18. Yellowfin Tuna (Thunnusalbacares Fishing Ground Forecasting Model Based On Bayes Classifier In The South China Sea

    Directory of Open Access Journals (Sweden)

    Zhou Wei-feng

    2017-08-01

    Full Text Available Using the yellowfin tuna (Thunnusalbacares,YFTlongline fishing catch data in the open South China Sea (SCS provided by WCPFC, the optimum interpolation sea surface temperature (OISST from CPC/NOAA and multi-satellites altimetric monthly averaged product sea surface height (SSH released by CNES, eight alternative options based on Bayes classifier were made in this paper according to different strategies on the choice of environment factors and the levels of fishing zones to classify the YFT fishing ground in the open SCS. The classification results were compared with the actual ones for validation and analyzed to know how different plans impact on classification results and precision. The results of validation showed that the precision of the eight options were 71.4%, 75%, 70.8%, 74.4%, 66.7%, 68.5%, 57.7% and 63.7% in sequence, the first to sixth among them above 65% would meet the practical application needs basically. The alternatives which use SST and SSH simultaneously as the environmental factors have higher precision than which only use single SST environmental factor, and the consideration of adding SSH can improve the model precision to a certain extent. The options which use CPUE’s mean ± standard deviation as threshold have higher precision than which use CPUE’s 33.3%-quantile and 66.7%-quantile as the threshold

  19. An Improved Fast Compressive Tracking Algorithm Based on Online Random Forest Classifier

    Directory of Open Access Journals (Sweden)

    Xiong Jintao

    2016-01-01

    Full Text Available The fast compressive tracking (FCT algorithm is a simple and efficient algorithm, which is proposed in recent years. But, it is difficult to deal with the factors such as occlusion, appearance changes, pose variation, etc in processing. The reasons are that, Firstly, even if the naive Bayes classifier is fast in training, it is not robust concerning the noise. Secondly, the parameters are required to vary with the unique environment for accurate tracking. In this paper, we propose an improved fast compressive tracking algorithm based on online random forest (FCT-ORF for robust visual tracking. Firstly, we combine ideas with the adaptive compressive sensing theory regarding the weighted random projection to exploit both local and discriminative information of the object. The second reason is the online random forest classifier for online tracking which is demonstrated with more robust to the noise adaptively and high computational efficiency. The experimental results show that the algorithm we have proposed has a better performance in the field of occlusion, appearance changes, and pose variation than the fast compressive tracking algorithm’s contribution.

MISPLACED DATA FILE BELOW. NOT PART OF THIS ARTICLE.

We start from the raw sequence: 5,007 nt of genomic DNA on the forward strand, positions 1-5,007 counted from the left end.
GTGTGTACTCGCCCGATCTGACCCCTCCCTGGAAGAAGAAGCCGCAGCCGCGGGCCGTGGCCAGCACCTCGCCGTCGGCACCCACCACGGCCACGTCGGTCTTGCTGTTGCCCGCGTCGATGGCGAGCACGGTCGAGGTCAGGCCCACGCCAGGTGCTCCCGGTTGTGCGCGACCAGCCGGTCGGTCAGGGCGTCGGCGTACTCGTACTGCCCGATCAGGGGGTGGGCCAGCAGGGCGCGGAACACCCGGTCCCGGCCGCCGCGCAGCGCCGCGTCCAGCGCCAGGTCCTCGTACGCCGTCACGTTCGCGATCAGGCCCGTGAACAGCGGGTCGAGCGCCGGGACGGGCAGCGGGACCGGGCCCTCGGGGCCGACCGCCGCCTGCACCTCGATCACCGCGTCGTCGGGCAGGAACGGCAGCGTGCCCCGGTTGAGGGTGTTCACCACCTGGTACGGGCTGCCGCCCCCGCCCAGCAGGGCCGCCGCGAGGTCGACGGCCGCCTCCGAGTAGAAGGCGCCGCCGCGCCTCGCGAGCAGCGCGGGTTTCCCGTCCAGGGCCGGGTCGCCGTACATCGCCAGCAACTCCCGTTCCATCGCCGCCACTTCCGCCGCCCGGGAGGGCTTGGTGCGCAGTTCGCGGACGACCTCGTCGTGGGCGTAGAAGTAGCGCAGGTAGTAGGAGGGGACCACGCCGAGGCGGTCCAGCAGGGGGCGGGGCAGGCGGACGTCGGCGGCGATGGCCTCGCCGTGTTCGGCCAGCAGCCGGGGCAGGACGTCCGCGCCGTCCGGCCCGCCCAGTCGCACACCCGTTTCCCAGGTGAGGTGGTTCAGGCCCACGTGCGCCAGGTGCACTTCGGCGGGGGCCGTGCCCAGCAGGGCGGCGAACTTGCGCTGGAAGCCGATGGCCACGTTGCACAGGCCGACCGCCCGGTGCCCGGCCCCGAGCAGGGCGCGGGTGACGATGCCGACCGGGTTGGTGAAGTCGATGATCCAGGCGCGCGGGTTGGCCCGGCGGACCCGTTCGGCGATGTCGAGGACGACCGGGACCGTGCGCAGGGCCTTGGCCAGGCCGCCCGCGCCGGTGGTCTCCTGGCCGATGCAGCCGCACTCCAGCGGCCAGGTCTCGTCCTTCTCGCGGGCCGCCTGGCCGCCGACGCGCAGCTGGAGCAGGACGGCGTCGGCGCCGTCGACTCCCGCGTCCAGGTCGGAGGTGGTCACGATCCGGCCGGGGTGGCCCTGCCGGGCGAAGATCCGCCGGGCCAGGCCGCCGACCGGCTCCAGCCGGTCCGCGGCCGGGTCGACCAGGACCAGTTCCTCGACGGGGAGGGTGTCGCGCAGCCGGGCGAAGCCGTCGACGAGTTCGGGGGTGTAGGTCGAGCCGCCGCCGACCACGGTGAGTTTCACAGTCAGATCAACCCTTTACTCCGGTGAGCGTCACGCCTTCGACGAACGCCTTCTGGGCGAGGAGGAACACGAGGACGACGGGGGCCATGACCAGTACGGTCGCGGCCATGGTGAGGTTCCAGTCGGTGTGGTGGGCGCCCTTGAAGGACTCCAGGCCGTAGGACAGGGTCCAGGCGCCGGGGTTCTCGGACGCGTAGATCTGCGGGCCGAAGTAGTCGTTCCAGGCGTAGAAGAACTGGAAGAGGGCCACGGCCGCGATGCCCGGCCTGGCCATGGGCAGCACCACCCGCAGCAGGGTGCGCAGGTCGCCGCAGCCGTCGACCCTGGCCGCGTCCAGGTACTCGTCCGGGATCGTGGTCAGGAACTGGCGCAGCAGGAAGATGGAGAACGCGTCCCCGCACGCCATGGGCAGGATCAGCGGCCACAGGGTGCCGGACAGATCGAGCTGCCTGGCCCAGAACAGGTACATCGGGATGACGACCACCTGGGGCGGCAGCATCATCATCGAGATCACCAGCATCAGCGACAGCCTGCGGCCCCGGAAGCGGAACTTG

20. FEATURE SELECTION METHODS BASED ON MUTUAL INFORMATION FOR CLASSIFYING HETEROGENEOUS FEATURES

    Directory of Open Access Journals (Sweden)

    Ratri Enggar Pawening

    2016-06-01

    Full Text Available Datasets with heterogeneous features can affect feature selection results that are not appropriate because it is difficult to evaluate heterogeneous features concurrently. Feature transformation (FT is another way to handle heterogeneous features subset selection. The results of transformation from non-numerical into numerical features may produce redundancy to the original numerical features. In this paper, we propose a method to select feature subset based on mutual information (MI for classifying heterogeneous features. We use unsupervised feature transformation (UFT methods and joint mutual information maximation (JMIM methods. UFT methods is used to transform non-numerical features into numerical features. JMIM methods is used to select feature subset with a consideration of the class label. The transformed and the original features are combined entirely, then determine features subset by using JMIM methods, and classify them using support vector machine (SVM algorithm. The classification accuracy are measured for any number of selected feature subset and compared between UFT-JMIM methods and Dummy-JMIM methods. The average classification accuracy for all experiments in this study that can be achieved by UFT-JMIM methods is about 84.47% and Dummy-JMIM methods is about 84.24%. This result shows that UFT-JMIM methods can minimize information loss between transformed and original features, and select feature subset to avoid redundant and irrelevant features.